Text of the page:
Where: Kathmandu, Nepal.
Long story short: Tradition and luxury collide elegantly in this testament to an architectural vision. The hotel is a village-like compound of painstakingly-constructed buildings, all decorative tile and carved wooden windows. The word 'sanctuary' is bandied about a little too much, but through the doors of Dwarika's is a refined, evocative space that will leave a lasting impression.
Short story long: It was getting a bit heated with me and the cabby, to be fair. Kathmandu is a bit Wild West, even in the lobby of the city’s poshest hotel. There’s a lot of negotiation necessary, not least with the cab drivers who only want to make a living, sure, and western tourists are the biggest cash cow, if cows ever needed herding about in a rusted banger. I’m going a fair distance, and the driver has no English, so I was happy when the lobby staff chirped in and diplomatically arranged the journey. It could just have been to avoid a set-to on their driveway, but it seemed like they understood both sides. I’d say discretion and tact were high on the list of the attributes of the staff here. It’s a quality gaff for sure, but they hit the sweet spot between formal and chatty.
A local, who I had no reason to distrust, told me something. She said that the story the hotel give about all the buildings being reclaimed from certain destruction is pretty much bullroar. The hotel, needless to say, beg to differ. They reckon the founder, Dwarika Das Shrestha, started sweeping all these pretty buildings away from the bulldozers in 1952, saving a growing collection of wooden masterpieces like some kind of architectural Schindler’s List. The truth is probably somewhere in the middle there, but well, the legend is a harmless enough one and the aesthetics invite an open mind.
The carved wood and fancy brickwork make for impossibly beautiful grounds, all the more so for the stark rubble that makes up the immediate neighbourhood in downtown Kathmandu. It’s like staying in a UNESCO Heritage Site (it actually does mimic the UNESCO sites close by).
“I wouldn’t use the pool,” was the unnecessary January advice, ornate and visually inviting as it was. Instead my facility-testing rested on the Pancha Kosha Spa, which doles out the usual high-end, suitably joint-pleasing treatments in some style.
The serenity is only really broken by the odd braying western businessman and the knowingly evocative if not outright manipulative traditional music and dance displays that take place each evening in candlelight. Looking on through the wooden slats of your bedroom window, you could be in the 16th century.
Don’t worry, there’s wifi.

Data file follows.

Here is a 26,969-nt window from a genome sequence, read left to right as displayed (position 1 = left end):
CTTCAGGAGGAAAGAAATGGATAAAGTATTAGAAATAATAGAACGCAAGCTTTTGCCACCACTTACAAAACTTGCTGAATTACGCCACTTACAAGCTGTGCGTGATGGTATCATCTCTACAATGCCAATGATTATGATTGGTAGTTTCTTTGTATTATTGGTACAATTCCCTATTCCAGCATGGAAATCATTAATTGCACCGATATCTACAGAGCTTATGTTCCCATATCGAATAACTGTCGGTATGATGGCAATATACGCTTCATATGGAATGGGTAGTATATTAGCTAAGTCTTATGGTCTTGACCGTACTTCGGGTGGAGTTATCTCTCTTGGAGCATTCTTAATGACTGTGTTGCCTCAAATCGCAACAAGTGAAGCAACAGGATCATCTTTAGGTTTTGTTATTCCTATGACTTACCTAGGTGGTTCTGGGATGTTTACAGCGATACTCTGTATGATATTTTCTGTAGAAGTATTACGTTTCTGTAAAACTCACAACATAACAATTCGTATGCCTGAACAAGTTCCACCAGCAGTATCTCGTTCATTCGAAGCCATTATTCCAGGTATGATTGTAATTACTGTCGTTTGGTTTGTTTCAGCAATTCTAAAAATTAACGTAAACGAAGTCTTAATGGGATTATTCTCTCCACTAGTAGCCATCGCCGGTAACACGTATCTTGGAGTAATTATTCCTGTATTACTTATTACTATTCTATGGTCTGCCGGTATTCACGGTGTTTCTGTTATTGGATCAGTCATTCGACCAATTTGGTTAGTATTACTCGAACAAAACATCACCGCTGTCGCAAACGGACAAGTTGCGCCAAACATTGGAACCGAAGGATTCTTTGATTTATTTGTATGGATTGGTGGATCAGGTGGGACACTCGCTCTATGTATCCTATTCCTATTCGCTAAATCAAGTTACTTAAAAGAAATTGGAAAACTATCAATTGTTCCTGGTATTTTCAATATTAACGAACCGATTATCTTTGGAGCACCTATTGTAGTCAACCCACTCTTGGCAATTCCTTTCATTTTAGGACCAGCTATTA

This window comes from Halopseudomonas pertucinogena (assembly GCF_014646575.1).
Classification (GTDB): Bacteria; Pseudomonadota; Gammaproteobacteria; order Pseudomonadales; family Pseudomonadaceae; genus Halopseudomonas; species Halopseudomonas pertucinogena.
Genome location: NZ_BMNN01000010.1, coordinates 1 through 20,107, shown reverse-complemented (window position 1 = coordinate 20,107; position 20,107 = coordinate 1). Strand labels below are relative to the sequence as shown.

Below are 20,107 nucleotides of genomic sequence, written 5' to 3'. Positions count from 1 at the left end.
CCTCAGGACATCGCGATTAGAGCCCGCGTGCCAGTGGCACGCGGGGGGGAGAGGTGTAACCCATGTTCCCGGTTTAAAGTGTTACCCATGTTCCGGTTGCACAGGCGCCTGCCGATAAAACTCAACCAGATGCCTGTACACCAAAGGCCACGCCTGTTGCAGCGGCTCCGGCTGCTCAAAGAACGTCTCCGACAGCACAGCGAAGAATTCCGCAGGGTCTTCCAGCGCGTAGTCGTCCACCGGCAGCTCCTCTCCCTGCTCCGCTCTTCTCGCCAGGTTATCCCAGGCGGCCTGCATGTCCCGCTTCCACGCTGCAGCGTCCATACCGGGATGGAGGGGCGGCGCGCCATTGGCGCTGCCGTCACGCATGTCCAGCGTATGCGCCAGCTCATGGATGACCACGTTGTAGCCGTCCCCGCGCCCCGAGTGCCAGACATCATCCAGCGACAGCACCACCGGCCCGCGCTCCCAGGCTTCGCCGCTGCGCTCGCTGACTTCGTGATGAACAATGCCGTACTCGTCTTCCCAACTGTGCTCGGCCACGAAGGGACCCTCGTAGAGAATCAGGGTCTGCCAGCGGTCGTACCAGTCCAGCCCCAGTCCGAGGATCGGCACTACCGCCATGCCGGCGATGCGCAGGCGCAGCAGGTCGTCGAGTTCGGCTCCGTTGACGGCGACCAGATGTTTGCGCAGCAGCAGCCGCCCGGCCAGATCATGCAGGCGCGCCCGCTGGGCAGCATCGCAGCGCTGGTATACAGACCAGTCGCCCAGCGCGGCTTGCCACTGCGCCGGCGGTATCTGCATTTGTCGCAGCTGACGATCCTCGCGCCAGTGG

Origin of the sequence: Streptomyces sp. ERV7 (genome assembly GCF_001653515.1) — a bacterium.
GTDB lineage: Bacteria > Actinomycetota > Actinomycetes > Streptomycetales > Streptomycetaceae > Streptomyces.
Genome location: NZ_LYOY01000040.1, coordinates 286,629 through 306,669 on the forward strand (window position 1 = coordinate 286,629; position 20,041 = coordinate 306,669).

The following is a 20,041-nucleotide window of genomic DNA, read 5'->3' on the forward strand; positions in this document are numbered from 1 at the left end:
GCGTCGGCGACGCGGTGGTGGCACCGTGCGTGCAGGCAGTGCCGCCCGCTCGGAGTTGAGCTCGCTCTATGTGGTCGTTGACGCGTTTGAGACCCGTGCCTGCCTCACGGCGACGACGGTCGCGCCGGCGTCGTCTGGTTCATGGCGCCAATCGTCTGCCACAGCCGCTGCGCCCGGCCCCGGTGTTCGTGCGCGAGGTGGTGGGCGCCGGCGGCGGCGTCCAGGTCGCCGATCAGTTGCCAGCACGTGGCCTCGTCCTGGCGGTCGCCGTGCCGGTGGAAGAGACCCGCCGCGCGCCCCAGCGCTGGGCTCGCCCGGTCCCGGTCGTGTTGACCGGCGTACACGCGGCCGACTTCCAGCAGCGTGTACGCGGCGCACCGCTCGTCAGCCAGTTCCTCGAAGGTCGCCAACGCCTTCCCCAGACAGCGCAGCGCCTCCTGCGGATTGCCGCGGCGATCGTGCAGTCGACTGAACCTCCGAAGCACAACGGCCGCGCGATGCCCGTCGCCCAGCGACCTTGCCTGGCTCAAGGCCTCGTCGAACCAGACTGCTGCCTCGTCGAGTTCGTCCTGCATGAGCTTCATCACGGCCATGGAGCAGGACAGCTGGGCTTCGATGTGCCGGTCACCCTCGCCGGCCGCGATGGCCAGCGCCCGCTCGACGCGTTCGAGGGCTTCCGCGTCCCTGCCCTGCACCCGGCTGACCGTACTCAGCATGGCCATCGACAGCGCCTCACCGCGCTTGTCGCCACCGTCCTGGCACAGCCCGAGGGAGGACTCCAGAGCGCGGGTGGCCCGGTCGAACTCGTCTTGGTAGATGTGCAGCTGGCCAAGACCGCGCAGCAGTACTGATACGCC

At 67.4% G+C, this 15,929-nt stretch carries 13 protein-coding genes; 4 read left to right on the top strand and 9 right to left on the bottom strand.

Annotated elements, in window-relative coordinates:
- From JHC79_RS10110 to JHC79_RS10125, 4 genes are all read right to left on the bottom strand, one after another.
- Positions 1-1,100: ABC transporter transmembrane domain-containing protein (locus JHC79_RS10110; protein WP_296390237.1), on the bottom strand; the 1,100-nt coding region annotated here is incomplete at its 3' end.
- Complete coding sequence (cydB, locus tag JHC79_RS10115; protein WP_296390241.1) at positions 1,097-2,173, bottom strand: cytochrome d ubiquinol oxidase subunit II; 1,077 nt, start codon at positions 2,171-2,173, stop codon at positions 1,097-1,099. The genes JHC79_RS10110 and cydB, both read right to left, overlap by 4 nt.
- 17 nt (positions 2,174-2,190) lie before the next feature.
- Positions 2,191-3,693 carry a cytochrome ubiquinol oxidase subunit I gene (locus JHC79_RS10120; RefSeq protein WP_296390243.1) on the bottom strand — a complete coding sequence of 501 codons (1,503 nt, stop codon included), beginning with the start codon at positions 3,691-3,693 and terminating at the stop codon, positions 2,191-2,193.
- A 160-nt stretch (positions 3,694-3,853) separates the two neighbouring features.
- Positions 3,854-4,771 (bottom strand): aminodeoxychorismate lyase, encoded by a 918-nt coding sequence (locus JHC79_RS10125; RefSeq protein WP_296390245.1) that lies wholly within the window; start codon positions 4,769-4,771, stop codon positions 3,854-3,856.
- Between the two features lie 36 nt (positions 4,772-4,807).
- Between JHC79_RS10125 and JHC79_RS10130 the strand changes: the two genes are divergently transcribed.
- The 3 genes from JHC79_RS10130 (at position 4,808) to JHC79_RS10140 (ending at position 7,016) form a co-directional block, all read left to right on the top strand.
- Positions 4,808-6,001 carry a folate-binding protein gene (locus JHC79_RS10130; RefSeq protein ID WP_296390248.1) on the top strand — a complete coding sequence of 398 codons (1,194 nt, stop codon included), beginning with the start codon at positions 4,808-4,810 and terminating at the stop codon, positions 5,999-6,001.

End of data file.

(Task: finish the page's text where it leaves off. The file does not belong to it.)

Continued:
I don’t feel poetic in many hotel rooms, but the dark woods of the high quality fittings, antique like without seeming contrived, inspired me to loll around and pretend to write in my notebook. Staying here is a cinematic experience whether taking a bath, flopping onto the four poster bed dramatically or thinking how good the chest of drawers would look in your house.
I remember the food as much as anything. Go to breakfast early and enjoy the sunrise, hiking groups discussing their plans and one of the most varied bumper breakfast buffets I’ve ever seen. Home made everything, with artisanal sides of everything else. I siphoned off the excitement of some neighbouring mountaineers off for their expedition and then went back to bed for a nap.
Dinner. Yes. See below.
In short, if you’re out this way, and you have a little bit of money to spend, do yourself a favour and stay here at least a night. If all possible fibs were this good looking, would anyone really mind?
Champagne tastes: Save up for the fine dining restaurant,
Krishnarpan, which serves up outrageously gourmet versions of classic Nepali food. Cross your legs for a regal meal that you eat sat on cushions around the low tables - good enough for Prince Charles and other posh punters. Brace (and starve) yourself for the 22-course taster menu. If you survive the cramp, one of the impeccable wait staff will obligingly roll you out.
Shandy pockets: It's all relative, I suppose, but the rates (starting at £160/$220 per night) seem like a bargain, especially as you're staying in one of the world's truly memorable hotels. The large business hotels in the city are the same price, and nice enough, but I doubt you'll be showing off photos of them to your friends a year later.
Dwarika's Hotel: KathmanDO.
Review by Paul Oswell. Paul was a guest of Dwarika's Hotel.